Imagine a world where almost everyone wakes up inspired to go to work, feels trusted and valued during the day, then returns home feeling fulfilled. This is not a crazy, idealized notion. Today, in many successful organizations, great leaders create environments in which people naturally work together to do remarkable things.
In his work with organizations around the world, Simon Sinek noticed that some teams trust each other so deeply that they would literally put their lives on the line for each other. Other teams, no matter what incentives are offered, are doomed to infighting, fragmentation and failure. Why?
The answer became clear during a conversation with a Marine Corps general. "Officers eat last," he said. Sinek watched as the most junior Marines ate first while the most senior Marines took their place at the back of the line. What's symbolic in the chow hall is deadly serious on the battlefield: Great leaders sacrifice their own comfort--even their own survival--for the good of those in their care.
Too many workplaces are driven by cynicism, paranoia, and self-interest. But the best ones foster trust and cooperation because their leaders build what Sinek calls a "Circle of Safety" that separates the security inside the team from the challenges outside.
Sinek illustrates his ideas with fascinating true stories that range from the military to big business, from government to investment banking.
|Publisher:||Penguin Publishing Group|
|Product dimensions:||5.30(w) x 7.90(h) x 1.10(d)|
|Age Range:||18 Years|
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Excerpted from "Leaders Eat Last"
Copyright © 2014 Simon Sinek.
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Table of Contents
Part 1 Our Need to Feel Safe
1 Protection from Above 3
2 Employees Are People Too 10
3 Belonging 23
4 Yeah, but … 31
Part 2 Powerful Forces
5 When Enough Was Enough 40
6 E.D.S.O. 47
7 The Big C 65
8 Why We Have Leaders 77
Part 3 Reality
9 The Courage to Do the Right Thing 89
10 Snowmobile in the Desert 94
Part 4 How We Got Here
11 The Boom Before the Bust 101
12 The Boomers All Grown Up 112
Part 5 The Abstract Challenge
13 Abstraction Kills 121
14 Modern Abstraction 128
15 Managing the Abstraction 136
16 Imbalance 154
Part 6 Destructive Abundance
17 Leadership Lesson 1: So Goes the Culture, So Goes the Company 159
18 Leadership Lesson 2: So Goes the Leader, So Goes the Culture 171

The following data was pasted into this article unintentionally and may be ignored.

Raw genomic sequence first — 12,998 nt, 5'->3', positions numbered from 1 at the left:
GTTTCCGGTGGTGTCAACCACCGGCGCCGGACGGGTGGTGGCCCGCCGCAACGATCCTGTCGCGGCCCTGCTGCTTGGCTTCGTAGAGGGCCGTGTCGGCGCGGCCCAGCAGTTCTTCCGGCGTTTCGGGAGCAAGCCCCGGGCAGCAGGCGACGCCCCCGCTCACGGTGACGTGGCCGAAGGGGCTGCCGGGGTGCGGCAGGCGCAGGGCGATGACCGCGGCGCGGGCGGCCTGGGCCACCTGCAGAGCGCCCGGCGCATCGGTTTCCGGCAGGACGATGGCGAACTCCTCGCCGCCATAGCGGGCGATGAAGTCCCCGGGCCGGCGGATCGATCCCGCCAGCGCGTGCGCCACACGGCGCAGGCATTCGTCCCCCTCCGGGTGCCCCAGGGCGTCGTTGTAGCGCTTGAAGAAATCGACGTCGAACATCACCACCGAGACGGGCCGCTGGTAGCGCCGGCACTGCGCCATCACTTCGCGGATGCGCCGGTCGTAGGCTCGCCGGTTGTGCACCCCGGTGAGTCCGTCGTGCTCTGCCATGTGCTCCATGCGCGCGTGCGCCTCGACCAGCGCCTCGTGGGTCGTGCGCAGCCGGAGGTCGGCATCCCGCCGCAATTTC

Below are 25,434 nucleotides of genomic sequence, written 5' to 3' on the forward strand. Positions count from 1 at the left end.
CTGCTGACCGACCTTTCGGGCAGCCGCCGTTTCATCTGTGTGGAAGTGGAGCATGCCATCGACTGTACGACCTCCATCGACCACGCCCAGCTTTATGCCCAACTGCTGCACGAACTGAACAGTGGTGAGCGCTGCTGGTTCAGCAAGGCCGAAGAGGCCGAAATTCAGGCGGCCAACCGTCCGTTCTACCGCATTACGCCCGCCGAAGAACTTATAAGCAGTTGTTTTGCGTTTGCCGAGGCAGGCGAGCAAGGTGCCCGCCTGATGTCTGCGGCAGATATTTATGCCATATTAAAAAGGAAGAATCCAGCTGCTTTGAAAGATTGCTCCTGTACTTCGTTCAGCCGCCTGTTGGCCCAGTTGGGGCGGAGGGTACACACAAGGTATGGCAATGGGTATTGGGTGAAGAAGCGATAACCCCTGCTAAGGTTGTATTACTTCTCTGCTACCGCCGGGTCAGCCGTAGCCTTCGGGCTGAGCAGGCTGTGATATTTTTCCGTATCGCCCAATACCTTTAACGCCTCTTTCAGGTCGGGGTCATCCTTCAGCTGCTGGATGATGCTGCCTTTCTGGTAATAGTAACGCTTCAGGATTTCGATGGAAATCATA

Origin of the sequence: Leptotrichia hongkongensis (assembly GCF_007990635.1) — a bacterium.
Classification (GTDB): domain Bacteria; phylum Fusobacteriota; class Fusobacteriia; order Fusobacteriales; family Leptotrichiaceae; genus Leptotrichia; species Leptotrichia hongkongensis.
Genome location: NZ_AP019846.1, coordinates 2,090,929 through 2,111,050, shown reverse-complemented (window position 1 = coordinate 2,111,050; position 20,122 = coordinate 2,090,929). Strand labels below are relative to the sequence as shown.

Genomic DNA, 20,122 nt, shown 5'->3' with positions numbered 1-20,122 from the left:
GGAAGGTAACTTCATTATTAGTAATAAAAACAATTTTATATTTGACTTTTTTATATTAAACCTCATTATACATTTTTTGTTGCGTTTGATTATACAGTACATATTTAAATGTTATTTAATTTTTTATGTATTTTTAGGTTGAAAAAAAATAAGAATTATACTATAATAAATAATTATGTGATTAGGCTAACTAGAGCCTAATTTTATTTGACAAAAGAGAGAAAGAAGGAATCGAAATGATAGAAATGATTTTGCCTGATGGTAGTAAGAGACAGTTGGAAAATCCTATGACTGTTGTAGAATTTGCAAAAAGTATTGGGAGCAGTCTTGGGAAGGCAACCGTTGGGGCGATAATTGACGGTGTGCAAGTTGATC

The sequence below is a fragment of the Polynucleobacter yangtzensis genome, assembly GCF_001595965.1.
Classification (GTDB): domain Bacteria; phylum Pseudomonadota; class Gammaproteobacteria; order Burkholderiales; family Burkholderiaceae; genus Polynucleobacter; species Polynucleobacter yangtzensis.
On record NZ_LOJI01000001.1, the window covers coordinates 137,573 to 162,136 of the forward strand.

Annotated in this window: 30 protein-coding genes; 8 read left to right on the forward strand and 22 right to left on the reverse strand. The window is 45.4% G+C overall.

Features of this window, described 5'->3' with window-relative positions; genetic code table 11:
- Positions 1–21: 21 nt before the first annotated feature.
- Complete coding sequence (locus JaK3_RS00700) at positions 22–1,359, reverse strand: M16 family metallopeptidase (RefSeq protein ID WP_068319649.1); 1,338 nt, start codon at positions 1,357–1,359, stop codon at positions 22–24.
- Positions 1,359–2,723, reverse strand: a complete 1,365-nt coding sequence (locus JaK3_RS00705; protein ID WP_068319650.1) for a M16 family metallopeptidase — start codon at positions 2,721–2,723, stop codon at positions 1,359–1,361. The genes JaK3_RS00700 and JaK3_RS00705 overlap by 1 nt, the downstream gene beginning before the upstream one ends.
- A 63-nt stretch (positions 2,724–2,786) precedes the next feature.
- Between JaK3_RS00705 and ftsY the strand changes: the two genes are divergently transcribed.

19 Leadership Lesson 3: Integrity Matters 185
20 Leadership Lesson 4: Friends Matter 198
21 Leadership Lesson 5: Lead the People, Not the Numbers 208
Part 7 A Society of Addicts
22 At the Center of All Our Problems Is Us 227
23 At Any Expense 235
24 The Abstract Generation (Revised and Expanded) 243
Part 8 Becoming a Leader
25 Step 12 272
26 Shared Struggle 277
27 We Need More Leaders 286
Appendix: A Practical Guide to Leading Millenials 289
Most Helpful Customer Reviews
This book is presented in a very common sense everyday approach that is both sensible and practical. Anyone who reads this book will go...ahh that makes so much sense.
This book was recommended by a friend and I did enjoy reading it. It gives specific information on leadership and explains how a leader should interact with staff.
Having been through Six-Sigma Lean education and training, I do appreciate this book. The concepts, ideas, and insights are very familiar and I agree! The narratives and examples are poignant and meaningful. I agree with the statement in the book, "Leadership is not a license to do less; it is a responsibility to do more." Easy to read. Easy to understand.
I love the insight and research into why we behave a certain way and how to lead because of these factors.
I recently had someone quote this idea to me, presuming that, because they ate last, they were somehow going to make good decisions for our team. However, when the bill came, this individual kinda looked around waiting for the troops to "engage". Frankly, the leader pays the tab. I don't care when he eats.
After being very impressed with "Start With Why" this book is very disappointing.